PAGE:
6th century Byzantine Document

A piece in 6th century Byzantine style with a Greek-style text.

I created the initial design without a particular recipient in mind, with the aim of expanding the range of available designs for Award of Arms scrolls in Lochac. I was pleased to be able to complete this first example for my friend Lilivati.

Ink and gouache on watercolour paper, wax seals.

Research and Design

I wanted to design an Award of Arms (AoA) scroll that would be suitable for people with interests in Byzantium and the countries they traded with, such as Greece.

The design was based on the Golden Canon Tables, an illuminated Byzantine Gospel fragment from the sixth or seventh century, now housed in the British Museum (Add MS 5111/1).


I used the arcading with the pinwheels for the arched border from one page, copying quite closely. Inside I adapted the double arch outline and circular frame from another page, making the circular frame larger, to hold the recipient’s heraldic device.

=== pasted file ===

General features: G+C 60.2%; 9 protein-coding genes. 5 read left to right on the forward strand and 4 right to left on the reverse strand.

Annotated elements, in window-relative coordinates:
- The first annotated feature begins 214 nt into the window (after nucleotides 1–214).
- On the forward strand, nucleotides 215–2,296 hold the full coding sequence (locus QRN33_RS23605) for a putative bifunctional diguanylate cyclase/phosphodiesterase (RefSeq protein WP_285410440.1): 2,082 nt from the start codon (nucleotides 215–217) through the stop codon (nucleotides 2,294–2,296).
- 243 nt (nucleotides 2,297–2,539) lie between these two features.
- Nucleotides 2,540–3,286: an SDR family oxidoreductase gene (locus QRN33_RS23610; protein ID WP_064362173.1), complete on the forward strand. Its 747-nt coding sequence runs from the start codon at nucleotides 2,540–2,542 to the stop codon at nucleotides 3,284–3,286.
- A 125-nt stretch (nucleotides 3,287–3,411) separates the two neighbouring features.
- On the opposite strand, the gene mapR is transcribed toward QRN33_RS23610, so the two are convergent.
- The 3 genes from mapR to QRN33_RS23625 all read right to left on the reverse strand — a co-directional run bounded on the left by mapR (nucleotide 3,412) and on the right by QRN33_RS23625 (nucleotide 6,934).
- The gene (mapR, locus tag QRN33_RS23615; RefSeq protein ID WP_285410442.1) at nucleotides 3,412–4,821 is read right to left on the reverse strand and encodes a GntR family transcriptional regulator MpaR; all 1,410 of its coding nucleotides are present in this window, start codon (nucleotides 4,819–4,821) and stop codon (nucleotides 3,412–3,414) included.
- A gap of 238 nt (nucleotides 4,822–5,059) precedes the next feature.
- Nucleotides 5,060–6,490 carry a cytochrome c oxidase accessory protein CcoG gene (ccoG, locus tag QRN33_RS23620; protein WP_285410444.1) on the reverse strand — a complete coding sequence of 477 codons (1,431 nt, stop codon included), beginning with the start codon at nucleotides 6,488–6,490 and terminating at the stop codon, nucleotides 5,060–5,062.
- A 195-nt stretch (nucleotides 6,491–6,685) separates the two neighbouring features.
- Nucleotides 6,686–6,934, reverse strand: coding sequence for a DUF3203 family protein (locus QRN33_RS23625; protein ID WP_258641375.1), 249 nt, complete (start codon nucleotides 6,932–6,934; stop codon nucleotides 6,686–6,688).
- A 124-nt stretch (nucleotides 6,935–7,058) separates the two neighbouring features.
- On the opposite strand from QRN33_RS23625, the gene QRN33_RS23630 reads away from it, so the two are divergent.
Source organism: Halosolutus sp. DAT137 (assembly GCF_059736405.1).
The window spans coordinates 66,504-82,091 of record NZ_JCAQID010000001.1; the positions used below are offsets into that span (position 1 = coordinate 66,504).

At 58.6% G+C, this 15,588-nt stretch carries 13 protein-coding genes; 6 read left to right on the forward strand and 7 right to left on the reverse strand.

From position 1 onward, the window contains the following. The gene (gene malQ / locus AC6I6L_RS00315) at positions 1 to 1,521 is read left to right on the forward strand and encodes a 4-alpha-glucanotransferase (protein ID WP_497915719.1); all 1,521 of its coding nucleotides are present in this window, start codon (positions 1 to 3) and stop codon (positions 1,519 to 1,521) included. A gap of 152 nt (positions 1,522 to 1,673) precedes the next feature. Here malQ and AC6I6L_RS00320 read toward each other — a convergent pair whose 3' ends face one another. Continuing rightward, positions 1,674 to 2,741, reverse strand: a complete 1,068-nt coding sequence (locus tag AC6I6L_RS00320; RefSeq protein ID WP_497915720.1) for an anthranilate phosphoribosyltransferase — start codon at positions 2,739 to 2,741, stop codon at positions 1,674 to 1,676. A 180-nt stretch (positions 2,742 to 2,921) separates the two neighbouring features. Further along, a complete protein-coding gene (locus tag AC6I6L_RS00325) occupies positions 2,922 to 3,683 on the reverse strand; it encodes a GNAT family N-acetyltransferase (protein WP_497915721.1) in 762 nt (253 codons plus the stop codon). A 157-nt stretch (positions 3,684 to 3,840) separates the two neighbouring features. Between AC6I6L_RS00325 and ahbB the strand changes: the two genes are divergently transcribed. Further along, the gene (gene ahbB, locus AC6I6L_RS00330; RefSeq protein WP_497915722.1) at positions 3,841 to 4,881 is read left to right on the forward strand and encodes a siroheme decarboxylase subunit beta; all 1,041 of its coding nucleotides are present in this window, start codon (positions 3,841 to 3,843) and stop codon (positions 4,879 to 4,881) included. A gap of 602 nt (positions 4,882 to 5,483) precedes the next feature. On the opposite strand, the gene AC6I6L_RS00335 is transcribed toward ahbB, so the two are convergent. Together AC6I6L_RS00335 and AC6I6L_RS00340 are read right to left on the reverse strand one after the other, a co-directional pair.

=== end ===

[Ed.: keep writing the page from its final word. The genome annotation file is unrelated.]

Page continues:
The script was a challenge – I wanted it to appear in the Greek style of the original, but be readable in English. In the end, I adapted the Greek letters to form a Greek-look alphabet (I realise there are pros and cons to this approach). The heading at the top really is in Greek, and translates as “Award of Arms”.

Although the canon tables are in four columns, other pages in the manuscript showed text in a a single, left justified block. I carefully spaced the script to allow room for names, dates etc to be added – where possible, at the end of a line.


For this first example, I used gold gouache rather than gold leaf. Gold leaf would have looked even richer, but it is a large area!